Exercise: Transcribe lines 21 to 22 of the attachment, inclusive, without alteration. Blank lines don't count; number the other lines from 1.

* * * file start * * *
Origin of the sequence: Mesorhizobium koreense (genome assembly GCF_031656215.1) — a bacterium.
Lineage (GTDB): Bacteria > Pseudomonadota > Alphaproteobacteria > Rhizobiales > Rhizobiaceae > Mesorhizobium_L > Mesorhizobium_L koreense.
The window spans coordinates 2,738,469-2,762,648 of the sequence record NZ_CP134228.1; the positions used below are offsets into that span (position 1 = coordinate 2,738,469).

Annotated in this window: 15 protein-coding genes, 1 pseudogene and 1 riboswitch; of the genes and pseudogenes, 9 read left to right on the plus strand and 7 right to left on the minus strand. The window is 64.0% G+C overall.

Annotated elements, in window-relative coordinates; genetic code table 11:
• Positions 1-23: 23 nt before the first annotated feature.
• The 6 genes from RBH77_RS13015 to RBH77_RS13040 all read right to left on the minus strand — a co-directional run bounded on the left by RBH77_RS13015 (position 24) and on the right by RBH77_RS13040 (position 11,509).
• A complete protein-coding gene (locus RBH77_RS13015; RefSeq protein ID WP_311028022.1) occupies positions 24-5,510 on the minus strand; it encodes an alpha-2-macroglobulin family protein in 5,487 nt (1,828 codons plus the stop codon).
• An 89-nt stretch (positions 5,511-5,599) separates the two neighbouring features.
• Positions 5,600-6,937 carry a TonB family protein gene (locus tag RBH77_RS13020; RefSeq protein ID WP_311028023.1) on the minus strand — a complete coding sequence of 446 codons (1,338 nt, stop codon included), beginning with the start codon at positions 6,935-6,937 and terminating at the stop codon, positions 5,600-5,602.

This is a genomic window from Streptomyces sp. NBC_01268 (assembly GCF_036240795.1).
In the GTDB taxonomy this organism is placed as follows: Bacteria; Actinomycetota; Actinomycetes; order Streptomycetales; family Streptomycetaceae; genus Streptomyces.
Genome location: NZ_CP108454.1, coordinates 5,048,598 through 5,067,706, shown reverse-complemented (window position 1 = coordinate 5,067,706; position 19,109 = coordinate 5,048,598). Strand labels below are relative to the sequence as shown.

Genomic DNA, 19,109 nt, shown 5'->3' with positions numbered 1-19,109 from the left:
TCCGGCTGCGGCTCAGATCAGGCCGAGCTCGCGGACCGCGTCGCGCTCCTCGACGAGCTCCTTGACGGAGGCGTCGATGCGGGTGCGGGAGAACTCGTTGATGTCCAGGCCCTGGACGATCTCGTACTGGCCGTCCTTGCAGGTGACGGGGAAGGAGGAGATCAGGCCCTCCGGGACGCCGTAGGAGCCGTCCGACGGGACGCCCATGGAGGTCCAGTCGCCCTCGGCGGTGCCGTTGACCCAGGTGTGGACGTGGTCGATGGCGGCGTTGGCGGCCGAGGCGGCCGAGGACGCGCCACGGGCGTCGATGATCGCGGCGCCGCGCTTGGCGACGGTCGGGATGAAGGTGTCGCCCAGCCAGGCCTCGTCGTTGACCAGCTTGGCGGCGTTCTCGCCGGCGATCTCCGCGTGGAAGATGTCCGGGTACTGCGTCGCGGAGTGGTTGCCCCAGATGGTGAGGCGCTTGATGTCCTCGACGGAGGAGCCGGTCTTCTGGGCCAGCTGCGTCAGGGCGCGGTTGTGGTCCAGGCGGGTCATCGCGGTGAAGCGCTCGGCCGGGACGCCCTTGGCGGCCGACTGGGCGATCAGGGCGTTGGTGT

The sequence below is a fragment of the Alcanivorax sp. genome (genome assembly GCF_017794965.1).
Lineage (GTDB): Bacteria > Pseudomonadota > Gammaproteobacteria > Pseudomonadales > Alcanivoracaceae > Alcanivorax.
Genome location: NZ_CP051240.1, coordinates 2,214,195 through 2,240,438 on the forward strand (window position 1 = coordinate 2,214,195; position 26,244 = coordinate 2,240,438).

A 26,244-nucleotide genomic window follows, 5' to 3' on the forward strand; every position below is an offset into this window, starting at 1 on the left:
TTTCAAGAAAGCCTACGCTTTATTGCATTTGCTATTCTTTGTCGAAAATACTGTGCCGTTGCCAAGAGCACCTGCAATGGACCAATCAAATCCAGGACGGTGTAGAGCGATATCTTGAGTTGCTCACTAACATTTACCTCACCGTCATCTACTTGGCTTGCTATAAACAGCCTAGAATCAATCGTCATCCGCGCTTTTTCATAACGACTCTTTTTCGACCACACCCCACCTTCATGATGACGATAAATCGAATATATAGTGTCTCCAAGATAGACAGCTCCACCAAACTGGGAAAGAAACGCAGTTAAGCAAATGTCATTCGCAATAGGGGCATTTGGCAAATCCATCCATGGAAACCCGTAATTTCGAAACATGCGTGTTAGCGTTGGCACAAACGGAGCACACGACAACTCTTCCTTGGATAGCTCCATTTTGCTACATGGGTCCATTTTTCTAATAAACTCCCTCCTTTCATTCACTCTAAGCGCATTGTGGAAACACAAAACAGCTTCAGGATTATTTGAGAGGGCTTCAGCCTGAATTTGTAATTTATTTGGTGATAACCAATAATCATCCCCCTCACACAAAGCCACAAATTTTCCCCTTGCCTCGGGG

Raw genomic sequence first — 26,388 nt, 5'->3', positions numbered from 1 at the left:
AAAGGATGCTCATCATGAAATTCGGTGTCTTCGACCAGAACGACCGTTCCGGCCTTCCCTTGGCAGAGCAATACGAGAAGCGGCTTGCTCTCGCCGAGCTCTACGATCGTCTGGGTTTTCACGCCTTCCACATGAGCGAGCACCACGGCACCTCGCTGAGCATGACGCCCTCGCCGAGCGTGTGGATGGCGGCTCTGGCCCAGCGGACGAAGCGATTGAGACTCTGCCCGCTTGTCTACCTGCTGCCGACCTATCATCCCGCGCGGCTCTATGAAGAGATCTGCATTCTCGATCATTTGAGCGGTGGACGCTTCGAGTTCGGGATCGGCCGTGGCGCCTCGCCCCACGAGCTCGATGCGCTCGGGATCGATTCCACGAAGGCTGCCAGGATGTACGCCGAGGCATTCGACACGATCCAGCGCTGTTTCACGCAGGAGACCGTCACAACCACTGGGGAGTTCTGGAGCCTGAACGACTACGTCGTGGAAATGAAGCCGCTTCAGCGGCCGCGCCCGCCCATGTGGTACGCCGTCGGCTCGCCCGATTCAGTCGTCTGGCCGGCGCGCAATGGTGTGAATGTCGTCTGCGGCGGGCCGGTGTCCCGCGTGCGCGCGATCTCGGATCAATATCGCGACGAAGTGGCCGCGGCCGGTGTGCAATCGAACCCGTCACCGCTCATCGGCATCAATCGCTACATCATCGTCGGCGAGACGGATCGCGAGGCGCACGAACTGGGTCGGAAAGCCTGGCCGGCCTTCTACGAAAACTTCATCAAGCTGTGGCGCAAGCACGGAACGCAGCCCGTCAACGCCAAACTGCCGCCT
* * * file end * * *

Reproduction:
Raw genomic sequence first — 26,388 nt, 5'->3', positions numbered from 1 at the left:
AAAGGATGCTCATCATGAAATTCGGTGTCTTCGACCAGAACGACCGTTCCGGCCTTCCCTTGGCAGAGCAATACGAGAAGCGGCTTGCTCTCGCCGAGCTCTACGATCGTCTGGGTTTTCACGCCTTCCACATGAGCGAGCACCACGGCACCTCGCTGAGCATGACGCCCTCGCCGAGCGTGTGGATGGCGGCTCTGGCCCAGCGGACGAAGCGATTGAGACTCTGCCCGCTTGTCTACCTGCTGCCGACCTATCATCCCGCGCGGCTCTATGAAGAGATCTGCATTCTCGATCATTTGAGCGGTGGACGCTTCGAGTTCGGGATCGGCCGTGGCGCCTCGCCCCACGAGCTCGATGCGCTCGGGATCGATTCCACGAAGGCTGCCAGGATGTACGCCGAGGCATTCGACACGATCCAGCGCTGTTTCACGCAGGAGACCGTCACAACCACTGGGGAGTTCTGGAGCCTGAACGACTACGTCGTGGAAATGAAGCCGCTTCAGCGGCCGCGCCCGCCCATGTGGTACGCCGTCGGCTCGCCCGATTCAGTCGTCTGGCCGGCGCGCAATGGTGTGAATGTCGTCTGCGGCGGGCCGGTGTCCCGCGTGCGCGCGATCTCGGATCAATATCGCGACGAAGTGGCCGCGGCCGGTGTGCAATCGAACCCGTCACCGCTCATCGGCATCAATCGCTACATCATCGTCGGCGAGACGGATCGCGAGGCGCACGAACTGGGTCGGAAAGCCTGGCCGGCCTTCTACGAAAACTTCATCAAGCTGTGGCGCAAGCACGGAACGCAGCCCGTCAACGCCAAACTGCCGCCT